[PATCH v1 2/2] x86, apic: Disable BSP if boot cpu is AP
Eric W. Biederman
ebiederm at xmission.com
Mon Oct 22 16:31:27 EDT 2012
"H. Peter Anvin" <hpa at zytor.com> writes:
> On 10/22/2012 01:04 PM, Eric W. Biederman wrote:
>> HATAYAMA Daisuke <d.hatayama at jp.fujitsu.com> writes:
>>> We disable BSP if boot cpu is AP.
>>> INIT-INIT-SIPI sequence, a protocal to initiate AP, cannot be used for
>>> BSP since it causes BSP jump to BIOS init code; typical visible
>>> behaviour is hang or immediate reset, depending on the BIOS init code.
>>> INIT can be used to reset AP in a fatal system error state as
>>> described in MP spec 3.7.3 Processor-specific INIT. In contrast, there
>>> is no processor-specific INIT for BSP to initilize from a fatal system
>>> error. It might be possible to do so by NMI plus any hand-crafted
>>> reset code that is carefully designed, but at least I have no idea in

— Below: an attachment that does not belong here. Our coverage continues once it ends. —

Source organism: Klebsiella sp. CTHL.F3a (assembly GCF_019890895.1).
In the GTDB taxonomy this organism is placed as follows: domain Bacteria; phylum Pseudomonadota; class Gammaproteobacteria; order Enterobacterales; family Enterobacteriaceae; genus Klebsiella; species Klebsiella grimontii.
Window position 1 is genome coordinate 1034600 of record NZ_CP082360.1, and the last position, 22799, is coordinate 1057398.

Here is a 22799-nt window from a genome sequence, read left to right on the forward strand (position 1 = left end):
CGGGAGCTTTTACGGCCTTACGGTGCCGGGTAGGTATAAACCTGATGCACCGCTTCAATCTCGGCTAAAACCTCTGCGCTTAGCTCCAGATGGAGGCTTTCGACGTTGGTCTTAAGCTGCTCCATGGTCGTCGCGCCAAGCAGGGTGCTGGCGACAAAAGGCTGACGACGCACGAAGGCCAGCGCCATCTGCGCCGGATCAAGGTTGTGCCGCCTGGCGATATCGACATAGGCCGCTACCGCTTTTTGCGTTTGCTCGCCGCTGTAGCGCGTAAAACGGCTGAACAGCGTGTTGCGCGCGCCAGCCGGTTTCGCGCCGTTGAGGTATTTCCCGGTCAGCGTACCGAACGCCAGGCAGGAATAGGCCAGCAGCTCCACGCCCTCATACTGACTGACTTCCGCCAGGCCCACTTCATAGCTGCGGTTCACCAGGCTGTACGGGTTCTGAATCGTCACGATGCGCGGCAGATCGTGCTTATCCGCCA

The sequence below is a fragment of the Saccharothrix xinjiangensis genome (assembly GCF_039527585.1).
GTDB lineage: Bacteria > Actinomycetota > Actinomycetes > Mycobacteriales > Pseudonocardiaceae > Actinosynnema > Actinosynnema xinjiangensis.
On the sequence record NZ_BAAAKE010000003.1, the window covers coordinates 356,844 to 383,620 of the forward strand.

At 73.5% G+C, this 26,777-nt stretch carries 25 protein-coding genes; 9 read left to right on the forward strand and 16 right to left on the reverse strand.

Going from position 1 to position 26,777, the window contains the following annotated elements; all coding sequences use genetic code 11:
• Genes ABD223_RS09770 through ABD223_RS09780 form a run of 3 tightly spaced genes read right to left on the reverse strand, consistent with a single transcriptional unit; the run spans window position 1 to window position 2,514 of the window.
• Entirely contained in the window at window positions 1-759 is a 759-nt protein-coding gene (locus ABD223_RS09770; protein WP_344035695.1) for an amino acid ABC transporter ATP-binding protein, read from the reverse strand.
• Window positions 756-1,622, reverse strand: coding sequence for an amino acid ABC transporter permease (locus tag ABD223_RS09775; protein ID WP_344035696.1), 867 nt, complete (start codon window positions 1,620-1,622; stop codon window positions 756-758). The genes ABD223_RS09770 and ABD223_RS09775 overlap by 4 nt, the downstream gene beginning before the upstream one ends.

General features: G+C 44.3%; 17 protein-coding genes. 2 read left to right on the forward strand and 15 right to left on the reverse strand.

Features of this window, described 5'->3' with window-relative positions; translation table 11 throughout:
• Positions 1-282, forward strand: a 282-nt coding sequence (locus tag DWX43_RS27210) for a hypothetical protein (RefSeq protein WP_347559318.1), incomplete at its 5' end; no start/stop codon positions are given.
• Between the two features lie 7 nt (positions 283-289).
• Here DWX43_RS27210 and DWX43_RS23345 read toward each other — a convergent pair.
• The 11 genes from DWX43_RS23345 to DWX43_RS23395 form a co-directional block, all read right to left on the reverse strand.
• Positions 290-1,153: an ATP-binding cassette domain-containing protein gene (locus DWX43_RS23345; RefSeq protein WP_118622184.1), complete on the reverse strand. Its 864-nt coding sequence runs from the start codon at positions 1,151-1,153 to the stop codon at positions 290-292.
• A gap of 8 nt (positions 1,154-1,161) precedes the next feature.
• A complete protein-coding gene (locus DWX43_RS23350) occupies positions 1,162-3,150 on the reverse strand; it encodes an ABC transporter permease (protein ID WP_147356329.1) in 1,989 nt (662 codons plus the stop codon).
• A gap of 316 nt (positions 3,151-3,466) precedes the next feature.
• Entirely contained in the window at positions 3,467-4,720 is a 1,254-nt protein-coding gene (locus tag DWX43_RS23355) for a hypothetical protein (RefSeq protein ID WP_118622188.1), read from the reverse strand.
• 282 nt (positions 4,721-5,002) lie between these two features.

>>> this direction now.
>> Has anyone looked at clearing bit 8 of the IA32_APIC_BASE_MSR (0x1B) on
>> the bootstrap processor? Bit 8 being the bit that indicates we are a
>> bootstrap processor.
>> If we can clear that bit INIT will always place the processor in
>> wait-for-startup-ipi mode and we won't have this problem.
>> That would also solve the hotunplug the bootstrap processor without
>> using an NMI as well.
> IIRC Fenghua experimented with that and it didn't work. Not all BIOSes
> use that bit to determine BSP-ness.
What does a BIOS have to do with anything?
The practical issue here is does an INIT IPI cause the cpu to go into
startup-ipi-wait or to start booting at 4G-16 bytes.
For dealing with BIOSen we may still need to use the bootstrap processor
for firmware calls, cpu suspend, and other firmware weirdness, but that
should all be completely orthogonal to the behavior to what happens
when an INIT IPI is sent to the cpu.
The only firmware problem I can imagine having is cpu virtualization
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